The Supreme Court heard oral arguments on April 16, 2018. We argued that the Court of Appeals’ decision that eliminated lost profits ought to be affirmed. WesternGeco and the Solicitor General argued that the Court of Appeals’ decision that eliminated lost profits ought to be reversed.
On June 22, 2018, the Supreme Court reversed the judgment of the Court of Appeals, held that the award of lost profits to WesternGeco by the District Court was a permissible application of Section 284 of the Patent Act, and remanded the case back to the Court of Appeals for further proceedings consistent with its (the Supreme Court’s) opinion. On July 24, 2018, the Supreme Court issued the judgment that returned the case to the Court of Appeals.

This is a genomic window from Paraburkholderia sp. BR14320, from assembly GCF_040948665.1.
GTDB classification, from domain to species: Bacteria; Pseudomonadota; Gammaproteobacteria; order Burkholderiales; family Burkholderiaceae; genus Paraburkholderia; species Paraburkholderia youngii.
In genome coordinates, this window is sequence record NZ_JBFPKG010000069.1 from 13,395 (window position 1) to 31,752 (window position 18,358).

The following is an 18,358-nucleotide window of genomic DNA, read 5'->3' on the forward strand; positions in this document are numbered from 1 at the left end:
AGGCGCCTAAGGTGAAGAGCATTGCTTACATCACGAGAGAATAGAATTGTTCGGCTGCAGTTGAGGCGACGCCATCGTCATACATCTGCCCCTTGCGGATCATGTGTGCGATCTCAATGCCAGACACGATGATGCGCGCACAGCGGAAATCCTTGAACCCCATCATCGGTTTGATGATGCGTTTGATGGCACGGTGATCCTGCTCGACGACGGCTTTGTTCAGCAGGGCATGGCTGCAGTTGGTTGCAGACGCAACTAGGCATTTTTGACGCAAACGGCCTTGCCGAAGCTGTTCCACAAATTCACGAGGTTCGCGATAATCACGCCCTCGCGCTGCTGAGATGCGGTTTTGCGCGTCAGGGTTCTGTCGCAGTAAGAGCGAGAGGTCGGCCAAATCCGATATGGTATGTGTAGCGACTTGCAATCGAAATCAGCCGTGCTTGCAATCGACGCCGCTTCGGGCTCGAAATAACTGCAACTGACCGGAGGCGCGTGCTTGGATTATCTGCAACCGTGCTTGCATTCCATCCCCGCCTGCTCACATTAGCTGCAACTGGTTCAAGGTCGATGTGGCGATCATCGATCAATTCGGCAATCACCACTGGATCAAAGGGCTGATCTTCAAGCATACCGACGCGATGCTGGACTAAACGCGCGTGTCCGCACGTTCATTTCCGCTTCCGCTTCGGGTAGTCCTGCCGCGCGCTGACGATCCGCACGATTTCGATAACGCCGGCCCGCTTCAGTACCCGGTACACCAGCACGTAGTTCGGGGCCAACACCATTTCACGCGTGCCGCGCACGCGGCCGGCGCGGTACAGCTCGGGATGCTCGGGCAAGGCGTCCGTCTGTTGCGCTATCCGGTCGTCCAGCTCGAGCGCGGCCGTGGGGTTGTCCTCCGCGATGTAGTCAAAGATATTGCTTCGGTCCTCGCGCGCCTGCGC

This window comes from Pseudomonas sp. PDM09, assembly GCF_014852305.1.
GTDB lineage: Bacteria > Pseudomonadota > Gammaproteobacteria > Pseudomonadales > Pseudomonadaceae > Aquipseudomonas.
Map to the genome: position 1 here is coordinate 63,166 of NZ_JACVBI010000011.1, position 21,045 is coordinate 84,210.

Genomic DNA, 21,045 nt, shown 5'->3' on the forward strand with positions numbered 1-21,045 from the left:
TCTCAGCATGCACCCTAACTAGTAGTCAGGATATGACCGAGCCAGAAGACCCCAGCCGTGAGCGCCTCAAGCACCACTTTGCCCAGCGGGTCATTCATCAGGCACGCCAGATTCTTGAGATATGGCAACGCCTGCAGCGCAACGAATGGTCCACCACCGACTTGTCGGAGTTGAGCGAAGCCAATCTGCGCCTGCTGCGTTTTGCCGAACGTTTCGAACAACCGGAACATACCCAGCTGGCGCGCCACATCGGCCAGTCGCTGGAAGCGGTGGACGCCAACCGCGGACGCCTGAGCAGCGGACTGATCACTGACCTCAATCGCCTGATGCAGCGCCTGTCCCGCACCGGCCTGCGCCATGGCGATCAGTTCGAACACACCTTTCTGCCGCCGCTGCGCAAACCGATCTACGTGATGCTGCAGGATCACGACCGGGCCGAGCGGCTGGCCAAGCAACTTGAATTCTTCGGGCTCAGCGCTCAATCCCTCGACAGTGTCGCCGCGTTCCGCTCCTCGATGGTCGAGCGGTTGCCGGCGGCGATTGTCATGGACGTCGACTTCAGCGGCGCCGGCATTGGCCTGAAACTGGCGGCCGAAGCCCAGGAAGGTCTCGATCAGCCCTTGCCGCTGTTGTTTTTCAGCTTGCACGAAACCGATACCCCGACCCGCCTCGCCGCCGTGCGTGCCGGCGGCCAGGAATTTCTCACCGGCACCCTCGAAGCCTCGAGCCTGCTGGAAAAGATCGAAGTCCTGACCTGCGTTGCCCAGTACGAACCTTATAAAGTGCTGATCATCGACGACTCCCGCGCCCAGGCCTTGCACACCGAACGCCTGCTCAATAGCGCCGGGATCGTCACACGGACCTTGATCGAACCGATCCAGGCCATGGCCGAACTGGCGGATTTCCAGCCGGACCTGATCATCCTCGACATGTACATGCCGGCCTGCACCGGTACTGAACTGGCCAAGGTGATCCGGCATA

On July 27, 2018, the Court of Appeals vacated its September 21, 2016 judgment with respect to damages, and ordered WesternGeco and us to submit supplemental briefing on what relief is appropriate in light of the Supreme Court’s decision. We and WesternGeco each submitted briefing in accordance with the Court of Appeals’ order (the last brief was filed on September 7, 2018).
We argued in our brief to the Court of Appeals that lost profits were not available to WesternGeco because the jury instructions required them to find that we had been WesternGeco’s direct competitor in the survey markets where WesternGeco had lost profits, and that the jury could not have found so. Additionally, we argued that the award of lost profits and reasonable royalties ought to be vacated and retried on separate grounds due to the outcome of an Inter Partes Review (“IPR”) filed with the Patent Trial and Appeal Board (“PTAB”) of the Patent and Trademark Office.